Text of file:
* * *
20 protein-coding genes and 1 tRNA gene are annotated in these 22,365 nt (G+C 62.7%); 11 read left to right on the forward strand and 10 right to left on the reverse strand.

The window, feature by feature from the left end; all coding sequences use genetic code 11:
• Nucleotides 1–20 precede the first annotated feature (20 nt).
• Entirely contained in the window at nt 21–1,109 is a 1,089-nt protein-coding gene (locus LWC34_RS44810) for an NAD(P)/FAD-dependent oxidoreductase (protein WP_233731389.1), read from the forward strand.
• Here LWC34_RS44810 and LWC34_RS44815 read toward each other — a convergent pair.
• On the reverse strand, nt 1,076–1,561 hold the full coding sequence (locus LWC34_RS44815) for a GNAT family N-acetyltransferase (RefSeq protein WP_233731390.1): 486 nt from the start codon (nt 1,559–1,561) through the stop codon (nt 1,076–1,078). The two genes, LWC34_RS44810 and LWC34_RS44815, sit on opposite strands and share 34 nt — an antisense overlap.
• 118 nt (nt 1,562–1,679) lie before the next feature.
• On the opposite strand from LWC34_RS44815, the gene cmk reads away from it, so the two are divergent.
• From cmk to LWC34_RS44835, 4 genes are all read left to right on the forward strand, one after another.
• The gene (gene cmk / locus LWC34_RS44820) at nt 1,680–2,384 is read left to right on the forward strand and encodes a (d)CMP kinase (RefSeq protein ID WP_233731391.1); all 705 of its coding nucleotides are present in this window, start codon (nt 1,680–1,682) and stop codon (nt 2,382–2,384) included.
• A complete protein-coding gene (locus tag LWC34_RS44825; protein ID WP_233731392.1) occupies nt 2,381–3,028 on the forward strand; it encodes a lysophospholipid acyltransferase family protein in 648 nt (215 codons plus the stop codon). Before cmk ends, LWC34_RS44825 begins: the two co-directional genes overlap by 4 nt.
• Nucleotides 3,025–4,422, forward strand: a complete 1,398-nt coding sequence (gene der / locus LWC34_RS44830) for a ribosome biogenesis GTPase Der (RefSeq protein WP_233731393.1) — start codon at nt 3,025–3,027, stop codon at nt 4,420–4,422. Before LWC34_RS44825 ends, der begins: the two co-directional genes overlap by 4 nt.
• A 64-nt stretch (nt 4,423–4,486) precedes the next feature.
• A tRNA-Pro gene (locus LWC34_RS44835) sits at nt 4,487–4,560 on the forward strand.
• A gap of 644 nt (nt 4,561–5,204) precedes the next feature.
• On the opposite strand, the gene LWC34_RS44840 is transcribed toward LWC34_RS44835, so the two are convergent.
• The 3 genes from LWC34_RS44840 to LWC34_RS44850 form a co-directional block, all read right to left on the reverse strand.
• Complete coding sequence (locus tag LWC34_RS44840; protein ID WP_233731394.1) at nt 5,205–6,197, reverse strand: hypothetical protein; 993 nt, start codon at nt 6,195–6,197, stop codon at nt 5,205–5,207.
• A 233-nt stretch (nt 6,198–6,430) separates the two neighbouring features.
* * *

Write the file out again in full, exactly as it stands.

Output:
20 protein-coding genes and 1 tRNA gene are annotated in these 22,365 nt (G+C 62.7%); 11 read left to right on the forward strand and 10 right to left on the reverse strand.

The window, feature by feature from the left end; all coding sequences use genetic code 11:
• Nucleotides 1–20 precede the first annotated feature (20 nt).
• Entirely contained in the window at nt 21–1,109 is a 1,089-nt protein-coding gene (locus LWC34_RS44810) for an NAD(P)/FAD-dependent oxidoreductase (protein WP_233731389.1), read from the forward strand.
• Here LWC34_RS44810 and LWC34_RS44815 read toward each other — a convergent pair.
• On the reverse strand, nt 1,076–1,561 hold the full coding sequence (locus LWC34_RS44815) for a GNAT family N-acetyltransferase (RefSeq protein WP_233731390.1): 486 nt from the start codon (nt 1,559–1,561) through the stop codon (nt 1,076–1,078). The two genes, LWC34_RS44810 and LWC34_RS44815, sit on opposite strands and share 34 nt — an antisense overlap.
• 118 nt (nt 1,562–1,679) lie before the next feature.
• On the opposite strand from LWC34_RS44815, the gene cmk reads away from it, so the two are divergent.
• From cmk to LWC34_RS44835, 4 genes are all read left to right on the forward strand, one after another.
• The gene (gene cmk / locus LWC34_RS44820) at nt 1,680–2,384 is read left to right on the forward strand and encodes a (d)CMP kinase (RefSeq protein ID WP_233731391.1); all 705 of its coding nucleotides are present in this window, start codon (nt 1,680–1,682) and stop codon (nt 2,382–2,384) included.
• A complete protein-coding gene (locus tag LWC34_RS44825; protein ID WP_233731392.1) occupies nt 2,381–3,028 on the forward strand; it encodes a lysophospholipid acyltransferase family protein in 648 nt (215 codons plus the stop codon). Before cmk ends, LWC34_RS44825 begins: the two co-directional genes overlap by 4 nt.
• Nucleotides 3,025–4,422, forward strand: a complete 1,398-nt coding sequence (gene der / locus LWC34_RS44830) for a ribosome biogenesis GTPase Der (RefSeq protein WP_233731393.1) — start codon at nt 3,025–3,027, stop codon at nt 4,420–4,422. Before LWC34_RS44825 ends, der begins: the two co-directional genes overlap by 4 nt.
• A 64-nt stretch (nt 4,423–4,486) precedes the next feature.
• A tRNA-Pro gene (locus LWC34_RS44835) sits at nt 4,487–4,560 on the forward strand.
• A gap of 644 nt (nt 4,561–5,204) precedes the next feature.
• On the opposite strand, the gene LWC34_RS44840 is transcribed toward LWC34_RS44835, so the two are convergent.
• The 3 genes from LWC34_RS44840 to LWC34_RS44850 form a co-directional block, all read right to left on the reverse strand.
• Complete coding sequence (locus tag LWC34_RS44840; protein ID WP_233731394.1) at nt 5,205–6,197, reverse strand: hypothetical protein; 993 nt, start codon at nt 6,195–6,197, stop codon at nt 5,205–5,207.
• A 233-nt stretch (nt 6,198–6,430) separates the two neighbouring features.